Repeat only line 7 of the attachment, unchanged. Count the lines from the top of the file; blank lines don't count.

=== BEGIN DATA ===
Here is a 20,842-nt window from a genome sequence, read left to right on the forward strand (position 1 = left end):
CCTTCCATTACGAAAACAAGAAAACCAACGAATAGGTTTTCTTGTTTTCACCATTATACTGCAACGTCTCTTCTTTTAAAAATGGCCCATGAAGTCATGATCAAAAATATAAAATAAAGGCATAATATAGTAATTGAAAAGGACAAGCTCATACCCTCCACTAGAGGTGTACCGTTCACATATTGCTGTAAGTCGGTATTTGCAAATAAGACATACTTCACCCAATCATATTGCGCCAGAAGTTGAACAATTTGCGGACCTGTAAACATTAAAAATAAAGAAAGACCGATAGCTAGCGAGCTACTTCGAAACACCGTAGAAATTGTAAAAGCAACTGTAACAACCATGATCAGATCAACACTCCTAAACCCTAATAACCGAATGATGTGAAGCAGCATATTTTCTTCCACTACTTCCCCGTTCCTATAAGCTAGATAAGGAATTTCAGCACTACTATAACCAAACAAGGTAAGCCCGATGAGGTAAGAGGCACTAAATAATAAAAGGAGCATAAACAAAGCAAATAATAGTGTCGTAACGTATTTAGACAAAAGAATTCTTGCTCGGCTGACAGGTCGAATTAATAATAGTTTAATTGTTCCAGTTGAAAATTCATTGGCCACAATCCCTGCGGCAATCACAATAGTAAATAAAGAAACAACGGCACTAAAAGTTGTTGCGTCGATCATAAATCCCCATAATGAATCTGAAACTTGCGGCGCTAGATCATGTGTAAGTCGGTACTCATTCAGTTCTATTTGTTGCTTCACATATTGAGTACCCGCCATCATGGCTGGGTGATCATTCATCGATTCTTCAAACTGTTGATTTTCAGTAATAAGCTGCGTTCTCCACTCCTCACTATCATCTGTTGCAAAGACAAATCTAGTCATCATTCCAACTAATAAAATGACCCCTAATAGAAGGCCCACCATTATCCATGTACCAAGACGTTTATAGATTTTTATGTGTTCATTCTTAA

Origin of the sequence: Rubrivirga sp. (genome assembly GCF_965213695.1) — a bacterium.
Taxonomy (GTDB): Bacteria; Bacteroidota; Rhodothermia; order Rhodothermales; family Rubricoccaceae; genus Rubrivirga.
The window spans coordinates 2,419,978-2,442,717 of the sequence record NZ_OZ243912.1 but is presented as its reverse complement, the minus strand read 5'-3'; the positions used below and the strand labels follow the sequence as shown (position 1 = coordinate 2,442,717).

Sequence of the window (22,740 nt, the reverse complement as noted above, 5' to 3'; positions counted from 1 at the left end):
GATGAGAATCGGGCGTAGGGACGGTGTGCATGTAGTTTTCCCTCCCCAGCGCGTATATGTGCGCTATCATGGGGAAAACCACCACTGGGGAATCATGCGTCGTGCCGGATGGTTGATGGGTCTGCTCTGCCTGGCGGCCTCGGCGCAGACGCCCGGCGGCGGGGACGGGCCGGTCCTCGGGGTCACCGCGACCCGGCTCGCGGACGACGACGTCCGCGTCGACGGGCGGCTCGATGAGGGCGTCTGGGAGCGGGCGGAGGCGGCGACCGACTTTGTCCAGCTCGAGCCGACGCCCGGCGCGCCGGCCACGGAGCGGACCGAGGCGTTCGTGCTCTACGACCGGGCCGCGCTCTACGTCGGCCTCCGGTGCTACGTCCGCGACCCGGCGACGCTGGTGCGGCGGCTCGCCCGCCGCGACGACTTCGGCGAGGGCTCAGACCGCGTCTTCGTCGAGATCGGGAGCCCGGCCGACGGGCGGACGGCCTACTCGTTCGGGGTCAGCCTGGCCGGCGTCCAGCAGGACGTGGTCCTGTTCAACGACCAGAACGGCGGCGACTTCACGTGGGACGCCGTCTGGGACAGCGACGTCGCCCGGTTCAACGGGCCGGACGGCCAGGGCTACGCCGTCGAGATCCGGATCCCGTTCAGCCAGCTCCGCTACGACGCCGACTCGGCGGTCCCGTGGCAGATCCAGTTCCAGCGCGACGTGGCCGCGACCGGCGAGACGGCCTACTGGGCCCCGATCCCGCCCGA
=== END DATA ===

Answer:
GATGAGAATCGGGCGTAGGGACGGTGTGCATGTAGTTTTCCCTCCCCAGCGCGTATATGTGCGCTATCATGGGGAAAACCACCACTGGGGAATCATGCGTCGTGCCGGATGGTTGATGGGTCTGCTCTGCCTGGCGGCCTCGGCGCAGACGCCCGGCGGCGGGGACGGGCCGGTCCTCGGGGTCACCGCGACCCGGCTCGCGGACGACGACGTCCGCGTCGACGGGCGGCTCGATGAGGGCGTCTGGGAGCGGGCGGAGGCGGCGACCGACTTTGTCCAGCTCGAGCCGACGCCCGGCGCGCCGGCCACGGAGCGGACCGAGGCGTTCGTGCTCTACGACCGGGCCGCGCTCTACGTCGGCCTCCGGTGCTACGTCCGCGACCCGGCGACGCTGGTGCGGCGGCTCGCCCGCCGCGACGACTTCGGCGAGGGCTCAGACCGCGTCTTCGTCGAGATCGGGAGCCCGGCCGACGGGCGGACGGCCTACTCGTTCGGGGTCAGCCTGGCCGGCGTCCAGCAGGACGTGGTCCTGTTCAACGACCAGAACGGCGGCGACTTCACGTGGGACGCCGTCTGGGACAGCGACGTCGCCCGGTTCAACGGGCCGGACGGCCAGGGCTACGCCGTCGAGATCCGGATCCCGTTCAGCCAGCTCCGCTACGACGCCGACTCGGCGGTCCCGTGGCAGATCCAGTTCCAGCGCGACGTGGCCGCGACCGGCGAGACGGCCTACTGGGCCCCGATCCCGCCCGA